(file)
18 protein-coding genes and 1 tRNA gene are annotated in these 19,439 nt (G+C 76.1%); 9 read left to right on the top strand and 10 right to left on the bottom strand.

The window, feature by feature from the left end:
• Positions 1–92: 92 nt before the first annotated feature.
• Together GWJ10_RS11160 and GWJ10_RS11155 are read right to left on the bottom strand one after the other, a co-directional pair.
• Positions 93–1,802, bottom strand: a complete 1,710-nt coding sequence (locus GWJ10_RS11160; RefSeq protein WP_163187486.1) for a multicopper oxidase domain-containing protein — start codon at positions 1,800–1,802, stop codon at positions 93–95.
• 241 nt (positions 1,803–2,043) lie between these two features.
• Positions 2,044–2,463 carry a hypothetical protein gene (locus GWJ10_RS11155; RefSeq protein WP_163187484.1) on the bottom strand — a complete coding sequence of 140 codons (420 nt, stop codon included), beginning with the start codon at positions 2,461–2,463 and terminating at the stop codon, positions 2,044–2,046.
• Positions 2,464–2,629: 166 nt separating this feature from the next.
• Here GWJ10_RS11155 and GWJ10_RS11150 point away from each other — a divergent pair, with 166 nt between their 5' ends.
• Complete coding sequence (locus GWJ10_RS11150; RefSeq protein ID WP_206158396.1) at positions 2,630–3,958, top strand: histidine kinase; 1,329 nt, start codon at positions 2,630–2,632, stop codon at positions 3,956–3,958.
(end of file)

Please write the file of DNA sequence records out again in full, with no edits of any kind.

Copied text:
18 protein-coding genes and 1 tRNA gene are annotated in these 19,439 nt (G+C 76.1%); 9 read left to right on the top strand and 10 right to left on the bottom strand.

The window, feature by feature from the left end:
• Positions 1–92: 92 nt before the first annotated feature.
• Together GWJ10_RS11160 and GWJ10_RS11155 are read right to left on the bottom strand one after the other, a co-directional pair.
• Positions 93–1,802, bottom strand: a complete 1,710-nt coding sequence (locus GWJ10_RS11160; RefSeq protein WP_163187486.1) for a multicopper oxidase domain-containing protein — start codon at positions 1,800–1,802, stop codon at positions 93–95.
• 241 nt (positions 1,803–2,043) lie between these two features.
• Positions 2,044–2,463 carry a hypothetical protein gene (locus GWJ10_RS11155; RefSeq protein WP_163187484.1) on the bottom strand — a complete coding sequence of 140 codons (420 nt, stop codon included), beginning with the start codon at positions 2,461–2,463 and terminating at the stop codon, positions 2,044–2,046.
• Positions 2,464–2,629: 166 nt separating this feature from the next.
• Here GWJ10_RS11155 and GWJ10_RS11150 point away from each other — a divergent pair, with 166 nt between their 5' ends.
• Complete coding sequence (locus GWJ10_RS11150; RefSeq protein ID WP_206158396.1) at positions 2,630–3,958, top strand: histidine kinase; 1,329 nt, start codon at positions 2,630–2,632, stop codon at positions 3,956–3,958.